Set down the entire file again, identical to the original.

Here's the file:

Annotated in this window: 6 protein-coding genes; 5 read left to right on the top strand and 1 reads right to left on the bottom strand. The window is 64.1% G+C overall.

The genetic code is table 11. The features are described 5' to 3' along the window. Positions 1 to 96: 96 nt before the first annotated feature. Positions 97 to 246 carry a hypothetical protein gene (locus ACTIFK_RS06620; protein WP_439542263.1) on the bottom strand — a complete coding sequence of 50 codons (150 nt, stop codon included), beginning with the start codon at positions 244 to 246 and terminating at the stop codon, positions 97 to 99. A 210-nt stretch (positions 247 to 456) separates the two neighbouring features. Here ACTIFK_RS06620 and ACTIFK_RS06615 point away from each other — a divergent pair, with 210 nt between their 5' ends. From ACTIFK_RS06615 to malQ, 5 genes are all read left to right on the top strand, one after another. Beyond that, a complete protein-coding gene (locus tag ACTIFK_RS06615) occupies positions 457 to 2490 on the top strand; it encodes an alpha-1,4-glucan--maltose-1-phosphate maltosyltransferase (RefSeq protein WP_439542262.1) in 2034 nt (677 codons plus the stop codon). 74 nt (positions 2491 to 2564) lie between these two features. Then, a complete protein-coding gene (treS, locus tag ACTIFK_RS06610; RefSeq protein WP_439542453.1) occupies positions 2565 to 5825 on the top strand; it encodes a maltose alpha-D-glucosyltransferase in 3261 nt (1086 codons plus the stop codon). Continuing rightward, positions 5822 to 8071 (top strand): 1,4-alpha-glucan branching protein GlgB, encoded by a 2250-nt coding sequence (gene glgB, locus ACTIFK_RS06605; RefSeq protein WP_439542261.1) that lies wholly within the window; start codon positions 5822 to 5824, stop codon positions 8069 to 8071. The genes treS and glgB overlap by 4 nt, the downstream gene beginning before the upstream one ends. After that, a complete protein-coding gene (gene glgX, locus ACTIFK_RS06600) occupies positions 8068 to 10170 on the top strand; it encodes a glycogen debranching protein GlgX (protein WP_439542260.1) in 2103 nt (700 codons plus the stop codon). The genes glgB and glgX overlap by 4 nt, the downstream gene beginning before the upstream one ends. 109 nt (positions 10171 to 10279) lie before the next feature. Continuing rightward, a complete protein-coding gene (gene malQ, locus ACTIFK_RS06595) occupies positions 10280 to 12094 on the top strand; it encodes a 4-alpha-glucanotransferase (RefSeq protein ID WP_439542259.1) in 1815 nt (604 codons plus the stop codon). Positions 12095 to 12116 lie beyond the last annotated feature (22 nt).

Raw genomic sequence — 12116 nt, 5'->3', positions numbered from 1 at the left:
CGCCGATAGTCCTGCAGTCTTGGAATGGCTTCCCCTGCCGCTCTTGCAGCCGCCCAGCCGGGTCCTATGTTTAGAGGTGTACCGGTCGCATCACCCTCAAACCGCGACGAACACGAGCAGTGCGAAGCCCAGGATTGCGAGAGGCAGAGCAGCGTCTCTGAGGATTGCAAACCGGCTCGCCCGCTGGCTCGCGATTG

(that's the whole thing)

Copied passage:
Annotated in this window: 6 protein-coding genes; 5 read left to right on the top strand and 1 reads right to left on the bottom strand. The window is 64.1% G+C overall.

The genetic code is table 11. The features are described 5' to 3' along the window. Positions 1 to 96: 96 nt before the first annotated feature. Positions 97 to 246 carry a hypothetical protein gene (locus ACTIFK_RS06620; protein WP_439542263.1) on the bottom strand — a complete coding sequence of 50 codons (150 nt, stop codon included), beginning with the start codon at positions 244 to 246 and terminating at the stop codon, positions 97 to 99. A 210-nt stretch (positions 247 to 456) separates the two neighbouring features. Here ACTIFK_RS06620 and ACTIFK_RS06615 point away from each other — a divergent pair, with 210 nt between their 5' ends. From ACTIFK_RS06615 to malQ, 5 genes are all read left to right on the top strand, one after another. Beyond that, a complete protein-coding gene (locus tag ACTIFK_RS06615) occupies positions 457 to 2490 on the top strand; it encodes an alpha-1,4-glucan--maltose-1-phosphate maltosyltransferase (RefSeq protein WP_439542262.1) in 2034 nt (677 codons plus the stop codon). 74 nt (positions 2491 to 2564) lie between these two features. Then, a complete protein-coding gene (treS, locus tag ACTIFK_RS06610; RefSeq protein WP_439542453.1) occupies positions 2565 to 5825 on the top strand; it encodes a maltose alpha-D-glucosyltransferase in 3261 nt (1086 codons plus the stop codon). Continuing rightward, positions 5822 to 8071 (top strand): 1,4-alpha-glucan branching protein GlgB, encoded by a 2250-nt coding sequence (gene glgB, locus ACTIFK_RS06605; RefSeq protein WP_439542261.1) that lies wholly within the window; start codon positions 5822 to 5824, stop codon positions 8069 to 8071. The genes treS and glgB overlap by 4 nt, the downstream gene beginning before the upstream one ends. After that, a complete protein-coding gene (gene glgX, locus ACTIFK_RS06600) occupies positions 8068 to 10170 on the top strand; it encodes a glycogen debranching protein GlgX (protein WP_439542260.1) in 2103 nt (700 codons plus the stop codon). The genes glgB and glgX overlap by 4 nt, the downstream gene beginning before the upstream one ends. 109 nt (positions 10171 to 10279) lie before the next feature. Continuing rightward, a complete protein-coding gene (gene malQ, locus ACTIFK_RS06595) occupies positions 10280 to 12094 on the top strand; it encodes a 4-alpha-glucanotransferase (RefSeq protein ID WP_439542259.1) in 1815 nt (604 codons plus the stop codon). Positions 12095 to 12116 lie beyond the last annotated feature (22 nt).

Raw genomic sequence — 12116 nt, 5'->3', positions numbered from 1 at the left:
CGCCGATAGTCCTGCAGTCTTGGAATGGCTTCCCCTGCCGCTCTTGCAGCCGCCCAGCCGGGTCCTATGTTTAGAGGTGTACCGGTCGCATCACCCTCAAACCGCGACGAACACGAGCAGTGCGAAGCCCAGGATTGCGAGAGGCAGAGCAGCGTCTCTGAGGATTGCAAACCGGCTCGCCCGCTGGCTCGCGATTG